Once your hearing problem has been diagnosed and the pattern of hearing loss has been analyzed, the hearing-aid dispenser should offer a choice of several types of devices.
Hearing aids are simple in principle: all consist of a tiny microphone, amplifier, speaker, and a battery to power them. But hearing aids vary in their levels of electronic complexity and their overall size and design — both of which affect price.
The price of hearing aids varies widely. Your audiologist will meet with you to discuss types of hearing aids, communication needs and expectations for hearing aid use. She or he will help you to decide what hearing aid is best for you. All the audiologists at UW Hospital and Clinics are licensed by the state to fit/dispense hearing aids.
Hearing aids have generally become smaller in recent years. This is a cosmetic advantage for those who don't want others to know they are wearing hearing aids.
However, smaller devices generally cost more and have several other drawbacks. Their batteries usually expire more rapidly, they need more frequent repair, their controls are more difficult to operate, and they are offered with fewer optional extras. The type of battery you will need varies with the size of the hearing aid.
Size categories, from largest to smallest, are:
Behind-the-ear (BTE) hearing aids
Behind-the-ear hearing aids are coupled to the ear with a custom earmold to ensure proper fit. This type houses the microphone, speaker and amplifier in a curved case that fits behind the ear. A short plastic tube conducts sound from the case to an earpiece that fits inside the ear. The case on some of the newer models is only about one-inch long and no more noticeable than an in-the-ear aid, especially if your hair covers the tops of your ears.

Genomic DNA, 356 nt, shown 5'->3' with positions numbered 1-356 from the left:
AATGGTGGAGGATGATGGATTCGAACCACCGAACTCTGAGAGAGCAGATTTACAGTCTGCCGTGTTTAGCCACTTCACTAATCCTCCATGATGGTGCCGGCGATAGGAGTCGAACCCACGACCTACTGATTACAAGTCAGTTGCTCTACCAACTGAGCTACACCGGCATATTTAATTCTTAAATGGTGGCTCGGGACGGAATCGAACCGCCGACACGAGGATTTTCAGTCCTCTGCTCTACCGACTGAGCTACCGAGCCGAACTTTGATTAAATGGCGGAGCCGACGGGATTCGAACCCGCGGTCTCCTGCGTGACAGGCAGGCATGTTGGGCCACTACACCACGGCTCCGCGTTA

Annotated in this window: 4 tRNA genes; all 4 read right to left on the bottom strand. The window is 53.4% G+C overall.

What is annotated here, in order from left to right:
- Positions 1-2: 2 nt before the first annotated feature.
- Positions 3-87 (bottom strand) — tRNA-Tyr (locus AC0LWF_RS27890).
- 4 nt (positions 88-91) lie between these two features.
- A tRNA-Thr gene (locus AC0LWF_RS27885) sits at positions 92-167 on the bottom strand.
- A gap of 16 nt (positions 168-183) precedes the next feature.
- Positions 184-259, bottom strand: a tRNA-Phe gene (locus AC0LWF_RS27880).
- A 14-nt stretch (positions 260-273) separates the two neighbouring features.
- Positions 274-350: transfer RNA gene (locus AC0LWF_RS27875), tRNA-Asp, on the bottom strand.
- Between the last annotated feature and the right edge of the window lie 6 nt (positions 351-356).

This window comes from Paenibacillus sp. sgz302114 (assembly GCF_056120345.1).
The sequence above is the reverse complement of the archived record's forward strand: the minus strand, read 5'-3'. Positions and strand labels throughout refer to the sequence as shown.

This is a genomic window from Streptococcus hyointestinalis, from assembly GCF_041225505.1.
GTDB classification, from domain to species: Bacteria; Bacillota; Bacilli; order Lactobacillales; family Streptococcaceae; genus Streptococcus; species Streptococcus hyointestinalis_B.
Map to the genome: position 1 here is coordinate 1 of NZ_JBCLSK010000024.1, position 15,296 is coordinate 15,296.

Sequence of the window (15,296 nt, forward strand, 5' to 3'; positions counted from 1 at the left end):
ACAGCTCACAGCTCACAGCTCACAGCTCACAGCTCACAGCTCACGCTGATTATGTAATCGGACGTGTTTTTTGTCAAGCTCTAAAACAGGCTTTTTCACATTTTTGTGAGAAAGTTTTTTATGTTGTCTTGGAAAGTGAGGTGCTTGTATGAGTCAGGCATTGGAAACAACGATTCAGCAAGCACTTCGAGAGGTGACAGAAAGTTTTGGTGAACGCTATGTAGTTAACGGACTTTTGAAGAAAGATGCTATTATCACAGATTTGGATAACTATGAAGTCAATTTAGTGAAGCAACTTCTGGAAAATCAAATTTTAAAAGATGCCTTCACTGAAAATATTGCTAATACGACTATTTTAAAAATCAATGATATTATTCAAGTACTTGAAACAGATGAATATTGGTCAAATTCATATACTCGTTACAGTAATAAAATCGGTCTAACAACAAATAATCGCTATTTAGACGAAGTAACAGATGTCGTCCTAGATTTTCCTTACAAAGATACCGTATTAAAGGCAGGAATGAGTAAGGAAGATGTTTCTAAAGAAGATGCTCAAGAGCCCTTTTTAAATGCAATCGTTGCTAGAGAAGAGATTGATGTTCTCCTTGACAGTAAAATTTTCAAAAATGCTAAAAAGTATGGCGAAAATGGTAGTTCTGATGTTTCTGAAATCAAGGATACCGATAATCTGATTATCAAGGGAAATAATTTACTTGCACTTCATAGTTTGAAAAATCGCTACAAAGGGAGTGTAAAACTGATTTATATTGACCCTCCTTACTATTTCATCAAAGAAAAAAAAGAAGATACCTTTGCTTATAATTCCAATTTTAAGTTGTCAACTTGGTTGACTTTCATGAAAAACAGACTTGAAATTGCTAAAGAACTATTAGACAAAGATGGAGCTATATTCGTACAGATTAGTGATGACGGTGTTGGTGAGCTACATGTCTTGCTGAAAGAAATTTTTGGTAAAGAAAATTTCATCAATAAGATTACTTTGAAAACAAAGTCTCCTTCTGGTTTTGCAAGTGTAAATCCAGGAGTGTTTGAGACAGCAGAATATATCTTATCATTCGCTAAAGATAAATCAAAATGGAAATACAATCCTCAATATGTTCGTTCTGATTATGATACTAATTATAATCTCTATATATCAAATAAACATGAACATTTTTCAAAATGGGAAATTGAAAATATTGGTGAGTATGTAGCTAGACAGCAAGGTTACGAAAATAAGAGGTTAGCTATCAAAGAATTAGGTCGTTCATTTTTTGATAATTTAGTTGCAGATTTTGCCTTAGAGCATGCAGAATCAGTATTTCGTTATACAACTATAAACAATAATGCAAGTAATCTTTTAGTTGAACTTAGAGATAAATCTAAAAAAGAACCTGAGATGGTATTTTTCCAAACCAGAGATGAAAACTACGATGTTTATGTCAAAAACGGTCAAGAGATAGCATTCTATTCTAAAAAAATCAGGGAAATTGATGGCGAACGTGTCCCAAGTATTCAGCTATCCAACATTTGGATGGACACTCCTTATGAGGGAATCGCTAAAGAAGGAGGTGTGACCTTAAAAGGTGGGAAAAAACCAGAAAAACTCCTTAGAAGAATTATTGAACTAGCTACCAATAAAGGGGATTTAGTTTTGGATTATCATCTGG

BTE aids offer several advantages. Because they are larger, they can hold larger, longer-lasting batteries that may only need to be changed once per month. BTEs also have room for more circuitry. Their controls are larger and easier to adjust. Finally, BTE aids tend to be more reliable than other types, since their components are protected from wax.
The advantage to the microphone's position outside the ear is in minimizing feedback, the squeal that is produced when some of the sounds form the speaker leaks to the microphone. The disadvantage is that the external microphone sometimes picks up and amplifies the whistling of the wind.
In-the-ear (ITE) or all-in-the-ear hearing aids
With this type of aid, a custom-molded housing that contains all of the components fits directly in the ear. The aid itself, the volume control, and the battery compartment are all smaller on an in-the-ear model and so may be harder for some people to operate.
Canal hearing aids
Canal aids are barely visible. They are more expensive and have tiny controls, and may require more frequent repair. These small devices fit entirely within the ear canal and are barely visible from the outside. Cosmetic appeal is the main advantage of canal aids, which former president Ronald Reagan made popular in the early 1980s.
Canal aids can be made smaller than other models because they sit deeper in the ear canal and do not need to amplify sound as much as other types do. Still, they are too weak to correct for severe hearing loss. Changing the battery may take a great deal of dexterity. Canal aids cost more than most other types. They also tend to require extra cleaning and more frequent repair because of wax buildup on the tiny components.
Completely in-the-canal (CIC) hearing aids
Completely in-the-canal aids are deeply inserted and are cosmetically appealing. These custom, miniaturized hearing aids have shown increased sales in the United States.